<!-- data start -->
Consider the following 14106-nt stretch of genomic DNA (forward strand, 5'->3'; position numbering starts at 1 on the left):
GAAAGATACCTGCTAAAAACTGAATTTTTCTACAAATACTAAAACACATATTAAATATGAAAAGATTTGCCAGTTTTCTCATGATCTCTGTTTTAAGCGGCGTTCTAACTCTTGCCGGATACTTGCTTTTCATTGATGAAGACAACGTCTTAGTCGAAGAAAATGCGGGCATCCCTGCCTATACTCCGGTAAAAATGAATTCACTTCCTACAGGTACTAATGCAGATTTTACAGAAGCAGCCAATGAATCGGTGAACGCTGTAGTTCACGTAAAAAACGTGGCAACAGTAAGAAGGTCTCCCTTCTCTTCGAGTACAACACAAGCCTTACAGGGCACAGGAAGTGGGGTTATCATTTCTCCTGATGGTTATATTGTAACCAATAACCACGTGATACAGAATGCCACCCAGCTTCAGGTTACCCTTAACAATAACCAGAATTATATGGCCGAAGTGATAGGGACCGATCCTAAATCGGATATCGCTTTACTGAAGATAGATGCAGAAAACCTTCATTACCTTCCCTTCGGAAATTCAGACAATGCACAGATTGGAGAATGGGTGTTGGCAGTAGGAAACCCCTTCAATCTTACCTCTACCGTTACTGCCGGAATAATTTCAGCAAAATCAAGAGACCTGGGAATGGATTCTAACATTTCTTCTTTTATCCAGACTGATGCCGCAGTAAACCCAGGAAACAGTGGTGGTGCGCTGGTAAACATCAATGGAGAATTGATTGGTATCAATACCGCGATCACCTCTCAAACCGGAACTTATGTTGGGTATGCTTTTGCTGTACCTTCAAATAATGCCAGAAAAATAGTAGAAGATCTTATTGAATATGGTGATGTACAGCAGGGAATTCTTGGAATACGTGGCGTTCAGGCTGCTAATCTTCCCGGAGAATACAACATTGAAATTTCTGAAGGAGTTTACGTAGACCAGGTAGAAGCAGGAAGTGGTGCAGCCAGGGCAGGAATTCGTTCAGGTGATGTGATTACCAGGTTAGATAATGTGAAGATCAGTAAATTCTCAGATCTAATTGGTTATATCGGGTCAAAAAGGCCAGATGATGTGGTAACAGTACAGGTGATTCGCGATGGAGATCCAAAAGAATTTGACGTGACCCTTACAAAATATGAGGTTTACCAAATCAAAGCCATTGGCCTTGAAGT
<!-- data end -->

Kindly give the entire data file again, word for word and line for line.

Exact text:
Consider the following 14106-nt stretch of genomic DNA (forward strand, 5'->3'; position numbering starts at 1 on the left):
GAAAGATACCTGCTAAAAACTGAATTTTTCTACAAATACTAAAACACATATTAAATATGAAAAGATTTGCCAGTTTTCTCATGATCTCTGTTTTAAGCGGCGTTCTAACTCTTGCCGGATACTTGCTTTTCATTGATGAAGACAACGTCTTAGTCGAAGAAAATGCGGGCATCCCTGCCTATACTCCGGTAAAAATGAATTCACTTCCTACAGGTACTAATGCAGATTTTACAGAAGCAGCCAATGAATCGGTGAACGCTGTAGTTCACGTAAAAAACGTGGCAACAGTAAGAAGGTCTCCCTTCTCTTCGAGTACAACACAAGCCTTACAGGGCACAGGAAGTGGGGTTATCATTTCTCCTGATGGTTATATTGTAACCAATAACCACGTGATACAGAATGCCACCCAGCTTCAGGTTACCCTTAACAATAACCAGAATTATATGGCCGAAGTGATAGGGACCGATCCTAAATCGGATATCGCTTTACTGAAGATAGATGCAGAAAACCTTCATTACCTTCCCTTCGGAAATTCAGACAATGCACAGATTGGAGAATGGGTGTTGGCAGTAGGAAACCCCTTCAATCTTACCTCTACCGTTACTGCCGGAATAATTTCAGCAAAATCAAGAGACCTGGGAATGGATTCTAACATTTCTTCTTTTATCCAGACTGATGCCGCAGTAAACCCAGGAAACAGTGGTGGTGCGCTGGTAAACATCAATGGAGAATTGATTGGTATCAATACCGCGATCACCTCTCAAACCGGAACTTATGTTGGGTATGCTTTTGCTGTACCTTCAAATAATGCCAGAAAAATAGTAGAAGATCTTATTGAATATGGTGATGTACAGCAGGGAATTCTTGGAATACGTGGCGTTCAGGCTGCTAATCTTCCCGGAGAATACAACATTGAAATTTCTGAAGGAGTTTACGTAGACCAGGTAGAAGCAGGAAGTGGTGCAGCCAGGGCAGGAATTCGTTCAGGTGATGTGATTACCAGGTTAGATAATGTGAAGATCAGTAAATTCTCAGATCTAATTGGTTATATCGGGTCAAAAAGGCCAGATGATGTGGTAACAGTACAGGTGATTCGCGATGGAGATCCAAAAGAATTTGACGTGACCCTTACAAAATATGAGGTTTACCAAATCAAAGCCATTGGCCTTGAAGT